In November, Colorado voters will consider two very different ballot propositions with the same goal in mind: fixing the state’s broken-down and congested roads.
The supporters of two ballot propositions voters will consider agree the state has been severely underfunding its roads for years. But they have very different ideas about how to fix that.
Proposition 110, backed by the Denver Metro Chamber of Commerce, raises the sales tax statewide to fund bond purchases paid back over 20 years. It’s known as “Let’s Go Colorado.”
Proposition 109, backed by the Independence Institute, a libertarian think tank, doesn’t raise taxes and instead orders the state to purchase bonds to fund projects. It has a more colorful name: “Fix Our Damn Roads.”
“The reason we chose the title ‘Fix Our Damn Roads’ is because ‘Hey Legislature, Do Your Damn Jobs and Fix Our Damn Roads’ was too long of a title. So we shortened it up,” Independence Institute president Jon Caldara said. “It’s very simple. Let’s do specified road projects without raising taxes.”
Rather than raising taxes, Caldara’s proposal would bond up to $3.5 billion for projects then call on the legislature to shift budget priorities to pay the bonds back. That’s a problem for the supporters of the other proposition.
“It’s going to require the state to take resources from someplace else in the state’s budget to be able to fund it,” said Kelly Brough, president of the Denver Metro Chamber of Commerce. “You can call it ‘Fix Our Damn Roads’ but the truth is it’s probably ‘Screw Our Damn Schools,’ because they’re going to have to help fund it.”
Brough supports Let’s Go Colorado, which would generate revenue by raising sales taxes by about six cents on a $10 purchase. But the distinction between the two propositions is not as simple as tax increase vs. no tax increase.
First, Let’s Go Colorado would generate more new funding for state highway projects than Fix Our Damn Roads, according to an analysis by the Colorado Department of Transportation. CDOT’s analysis found Let’s Go would generate a net increase of $7 billion in state road funding compared to a net increase of $2 billion for Fix Our Damn Roads.
CDOT says its list of high-priority road projects could likely be funded by Let’s Go, but a smaller list of projects would be funded by the opposing proposal. And Fix Our Damn Roads gives CDOT less time to get the work done, so an agency spokesperson said it will narrow the list of projects included in the ballot language to shovel-ready projects if that proposition passes.
Another key difference: Fix Our Damn Roads only funds repairs on state roads maintained by CDOT. By contrast, Let’s Go Colorado would generate billions for local governments to use on transportation projects.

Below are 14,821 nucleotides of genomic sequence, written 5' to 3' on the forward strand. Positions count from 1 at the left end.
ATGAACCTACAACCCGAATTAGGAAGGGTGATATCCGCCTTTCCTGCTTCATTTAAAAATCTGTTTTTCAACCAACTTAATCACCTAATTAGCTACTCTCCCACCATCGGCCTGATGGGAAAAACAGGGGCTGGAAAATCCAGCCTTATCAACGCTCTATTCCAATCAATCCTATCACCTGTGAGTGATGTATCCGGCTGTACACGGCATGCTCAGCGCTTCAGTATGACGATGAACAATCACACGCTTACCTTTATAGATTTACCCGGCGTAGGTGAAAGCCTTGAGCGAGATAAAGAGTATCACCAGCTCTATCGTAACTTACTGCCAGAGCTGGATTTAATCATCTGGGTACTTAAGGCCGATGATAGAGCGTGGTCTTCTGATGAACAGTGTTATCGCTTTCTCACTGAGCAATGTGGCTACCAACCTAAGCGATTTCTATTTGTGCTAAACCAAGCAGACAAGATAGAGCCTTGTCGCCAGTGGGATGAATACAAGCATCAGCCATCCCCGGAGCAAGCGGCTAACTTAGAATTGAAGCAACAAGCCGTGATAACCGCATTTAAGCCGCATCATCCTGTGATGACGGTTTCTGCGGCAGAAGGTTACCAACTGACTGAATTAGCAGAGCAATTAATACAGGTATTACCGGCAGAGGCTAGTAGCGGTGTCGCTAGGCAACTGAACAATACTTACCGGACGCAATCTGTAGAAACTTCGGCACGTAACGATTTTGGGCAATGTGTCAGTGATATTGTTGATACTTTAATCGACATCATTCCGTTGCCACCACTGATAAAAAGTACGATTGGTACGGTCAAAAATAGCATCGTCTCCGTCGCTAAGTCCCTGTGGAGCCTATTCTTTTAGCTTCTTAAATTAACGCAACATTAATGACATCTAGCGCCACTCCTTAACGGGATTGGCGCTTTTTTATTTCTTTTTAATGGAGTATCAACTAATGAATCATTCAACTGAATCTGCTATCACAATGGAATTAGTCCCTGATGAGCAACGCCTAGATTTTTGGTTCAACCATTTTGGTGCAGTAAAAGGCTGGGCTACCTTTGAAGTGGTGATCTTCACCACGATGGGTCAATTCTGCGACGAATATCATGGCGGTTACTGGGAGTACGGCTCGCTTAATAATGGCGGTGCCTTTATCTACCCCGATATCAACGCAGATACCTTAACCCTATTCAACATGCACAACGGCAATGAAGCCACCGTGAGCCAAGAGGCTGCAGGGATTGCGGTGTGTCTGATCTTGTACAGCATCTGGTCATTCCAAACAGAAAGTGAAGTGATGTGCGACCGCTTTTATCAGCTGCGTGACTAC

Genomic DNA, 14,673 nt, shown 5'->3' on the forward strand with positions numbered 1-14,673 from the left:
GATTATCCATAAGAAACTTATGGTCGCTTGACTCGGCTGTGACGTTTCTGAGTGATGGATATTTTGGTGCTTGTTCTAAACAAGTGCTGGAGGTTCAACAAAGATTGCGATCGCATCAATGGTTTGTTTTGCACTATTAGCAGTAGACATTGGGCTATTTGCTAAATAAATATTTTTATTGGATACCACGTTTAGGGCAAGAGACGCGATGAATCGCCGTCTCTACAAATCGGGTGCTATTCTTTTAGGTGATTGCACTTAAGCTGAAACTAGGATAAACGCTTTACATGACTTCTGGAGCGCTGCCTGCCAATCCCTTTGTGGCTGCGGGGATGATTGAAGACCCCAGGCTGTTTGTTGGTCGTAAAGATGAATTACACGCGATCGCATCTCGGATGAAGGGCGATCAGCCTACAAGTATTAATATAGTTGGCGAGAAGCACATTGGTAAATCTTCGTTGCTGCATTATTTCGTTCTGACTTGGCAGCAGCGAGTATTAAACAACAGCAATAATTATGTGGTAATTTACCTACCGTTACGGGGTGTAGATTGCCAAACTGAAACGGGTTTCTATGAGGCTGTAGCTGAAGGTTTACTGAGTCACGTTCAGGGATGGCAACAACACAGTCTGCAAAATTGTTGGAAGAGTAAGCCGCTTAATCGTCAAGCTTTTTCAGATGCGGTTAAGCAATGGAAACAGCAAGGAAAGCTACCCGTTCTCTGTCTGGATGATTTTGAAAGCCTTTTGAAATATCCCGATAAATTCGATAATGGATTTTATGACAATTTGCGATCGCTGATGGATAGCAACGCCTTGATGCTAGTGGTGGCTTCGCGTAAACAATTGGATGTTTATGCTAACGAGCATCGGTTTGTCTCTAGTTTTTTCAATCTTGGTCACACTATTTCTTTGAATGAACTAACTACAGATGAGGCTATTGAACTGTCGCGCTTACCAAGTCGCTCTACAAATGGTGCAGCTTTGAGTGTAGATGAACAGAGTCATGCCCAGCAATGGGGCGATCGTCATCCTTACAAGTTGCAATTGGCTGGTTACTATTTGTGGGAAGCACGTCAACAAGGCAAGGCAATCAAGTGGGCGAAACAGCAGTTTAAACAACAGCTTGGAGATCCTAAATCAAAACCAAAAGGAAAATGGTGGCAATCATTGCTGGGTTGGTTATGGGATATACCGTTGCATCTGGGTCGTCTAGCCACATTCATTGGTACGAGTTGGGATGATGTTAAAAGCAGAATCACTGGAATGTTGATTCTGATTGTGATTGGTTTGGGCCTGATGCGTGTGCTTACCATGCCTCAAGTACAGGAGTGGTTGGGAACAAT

But Caldara points out there’s no guarantee that money will be used specifically for roads.
“A big portion of this goes to a slush fund for cities to do whatever the cities want to do. It might be roads, it might be buses … it could be bike paths,” Caldara said.
“Voters are guaranteed that the money can only go into the transportation system, there’s no other alternative,” Brough said. “Local priorities could govern. I’ll give you an example … We had rural communities talk about how senior citizens can’t get to doctor appointments. So, what you might see them fund is a van service that could assist those seniors in moving them around multiple counties.”
“Voters this fall have a very clear choice. They can either have specified road projects without raising taxes, or they can have mystery projects and a massive tax increase,” Caldara said. “Polling is pretty clear that there is very little appetite for a statewide tax increase for something that the state should be providing with the money they have.”
Caldara argues there are plenty of places where the legislature could reallocate funding in the budget to pay for road projects without needing a tax increase, and argues the legislature will have more money to work with as federal tax reforms will give the state a tax revenue “windfall."
A legislative analysis of Let’s Go estimated the average Colorado family would pay about $130 more in sales tax over the course of the year, depending on how much they buy. Brough pointed out tourists and visitors to the state will help pick up the tab for road improvements if the sales tax increase passes.
“We have not increased our taxes to fund anything for the state of Colorado in 25 years. We say no. The only two exceptions to that have been sin taxes: tobacco and marijuana. So the truth is we are pretty frugal in Colorado and pretty careful about what we ask for. And this is one of those times that we really desperately need it,” Brough said.
If both propositions fail, the legislature has already decided to ask voters again next year for more road funding in the form of bonds.